Before the reformation in Renaissance Europe, Christian theologians used to ponder this question in all seriousness. The logic of the argument was this:
Angels exist. They are present in the world. We cannot see them. Why? Because they are clearly too small to be seen with the mortal eye. Angels possess great power (they performed miracles). Thus: What is the physical size of an angel? Since they are so minutely small, we must have a reference point. So: How many angles can dance on the head of a pin?
British Gazette answer: It depends upon two factors: How small are the angels? and, How big is the pin?
Since the reformation the phrase has come to mean to carrying on a meaningless debate about irrelevant issues. A splendid example of is this quote from the Interagency Working Group on Social Cost of Carbon – a quango of the U.S. Government:
“The purpose of the ’social cost of carbon’ (SCC) estimates presented here is to allow agencies to incorporate the social benefits of reducing carbon dioxide (CO2) emissions into cost-benefit analyses of regulatory actions that have small, or “marginal,” impacts on cumulative global emissions.”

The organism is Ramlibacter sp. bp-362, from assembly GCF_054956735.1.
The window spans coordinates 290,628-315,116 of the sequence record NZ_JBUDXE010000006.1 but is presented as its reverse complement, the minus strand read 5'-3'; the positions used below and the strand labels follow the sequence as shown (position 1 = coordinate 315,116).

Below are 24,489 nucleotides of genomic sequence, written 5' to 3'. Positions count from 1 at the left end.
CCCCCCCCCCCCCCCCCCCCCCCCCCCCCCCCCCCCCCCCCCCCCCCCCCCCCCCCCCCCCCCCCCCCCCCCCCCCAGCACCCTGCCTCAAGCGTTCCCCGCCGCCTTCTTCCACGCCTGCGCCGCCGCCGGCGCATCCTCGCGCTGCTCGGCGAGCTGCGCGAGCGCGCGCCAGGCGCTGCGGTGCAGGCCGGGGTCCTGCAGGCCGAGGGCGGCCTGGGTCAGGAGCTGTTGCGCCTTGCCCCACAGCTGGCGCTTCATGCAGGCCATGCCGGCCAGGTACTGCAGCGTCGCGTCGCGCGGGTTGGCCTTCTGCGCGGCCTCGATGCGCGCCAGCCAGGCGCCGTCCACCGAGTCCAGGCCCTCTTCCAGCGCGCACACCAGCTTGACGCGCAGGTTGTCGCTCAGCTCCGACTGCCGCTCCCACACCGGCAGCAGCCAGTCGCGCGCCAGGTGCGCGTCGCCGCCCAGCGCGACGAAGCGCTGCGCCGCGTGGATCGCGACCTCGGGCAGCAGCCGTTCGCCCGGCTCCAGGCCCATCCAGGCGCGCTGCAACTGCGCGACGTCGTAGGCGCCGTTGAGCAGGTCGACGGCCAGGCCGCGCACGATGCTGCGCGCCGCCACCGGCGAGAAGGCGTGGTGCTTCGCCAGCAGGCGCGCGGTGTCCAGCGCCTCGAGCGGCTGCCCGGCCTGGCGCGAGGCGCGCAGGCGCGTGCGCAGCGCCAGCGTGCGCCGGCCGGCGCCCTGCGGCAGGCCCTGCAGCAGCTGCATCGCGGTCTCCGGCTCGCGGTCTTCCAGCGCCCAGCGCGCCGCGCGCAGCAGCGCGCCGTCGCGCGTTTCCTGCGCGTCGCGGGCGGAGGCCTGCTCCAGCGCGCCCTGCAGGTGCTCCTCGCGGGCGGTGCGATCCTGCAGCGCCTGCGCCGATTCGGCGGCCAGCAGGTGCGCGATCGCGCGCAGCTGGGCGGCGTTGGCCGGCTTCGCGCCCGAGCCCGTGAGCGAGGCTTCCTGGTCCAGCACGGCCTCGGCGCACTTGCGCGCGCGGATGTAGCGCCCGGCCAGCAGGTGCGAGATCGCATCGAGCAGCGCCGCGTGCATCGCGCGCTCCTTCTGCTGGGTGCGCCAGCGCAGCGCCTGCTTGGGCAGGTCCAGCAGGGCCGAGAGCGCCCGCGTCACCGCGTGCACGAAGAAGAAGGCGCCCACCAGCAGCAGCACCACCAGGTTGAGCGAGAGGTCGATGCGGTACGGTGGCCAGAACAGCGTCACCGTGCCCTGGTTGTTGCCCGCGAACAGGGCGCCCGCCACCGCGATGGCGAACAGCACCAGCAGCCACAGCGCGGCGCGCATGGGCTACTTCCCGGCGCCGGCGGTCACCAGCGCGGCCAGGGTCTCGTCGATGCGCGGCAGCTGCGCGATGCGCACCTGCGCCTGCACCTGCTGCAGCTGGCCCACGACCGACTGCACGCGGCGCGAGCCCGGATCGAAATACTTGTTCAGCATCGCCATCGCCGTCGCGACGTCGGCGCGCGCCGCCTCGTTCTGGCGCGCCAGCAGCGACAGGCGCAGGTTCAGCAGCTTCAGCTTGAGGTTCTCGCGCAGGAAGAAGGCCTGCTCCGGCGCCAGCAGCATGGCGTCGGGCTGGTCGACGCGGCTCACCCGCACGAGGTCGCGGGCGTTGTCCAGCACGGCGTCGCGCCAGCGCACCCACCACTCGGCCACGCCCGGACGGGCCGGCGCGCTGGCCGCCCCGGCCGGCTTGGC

Under Executive Order 12866, February 2010
Incidentally, the Italians have a couple of similar phrases:
“Stiamo parlando di aria fritta” Meaning (approximately), “We are debating about nothing”
Also, to keep with the angelic theme: “Discutere del sesso degli angeli.” Meaning, To discuss about the sex of the angels.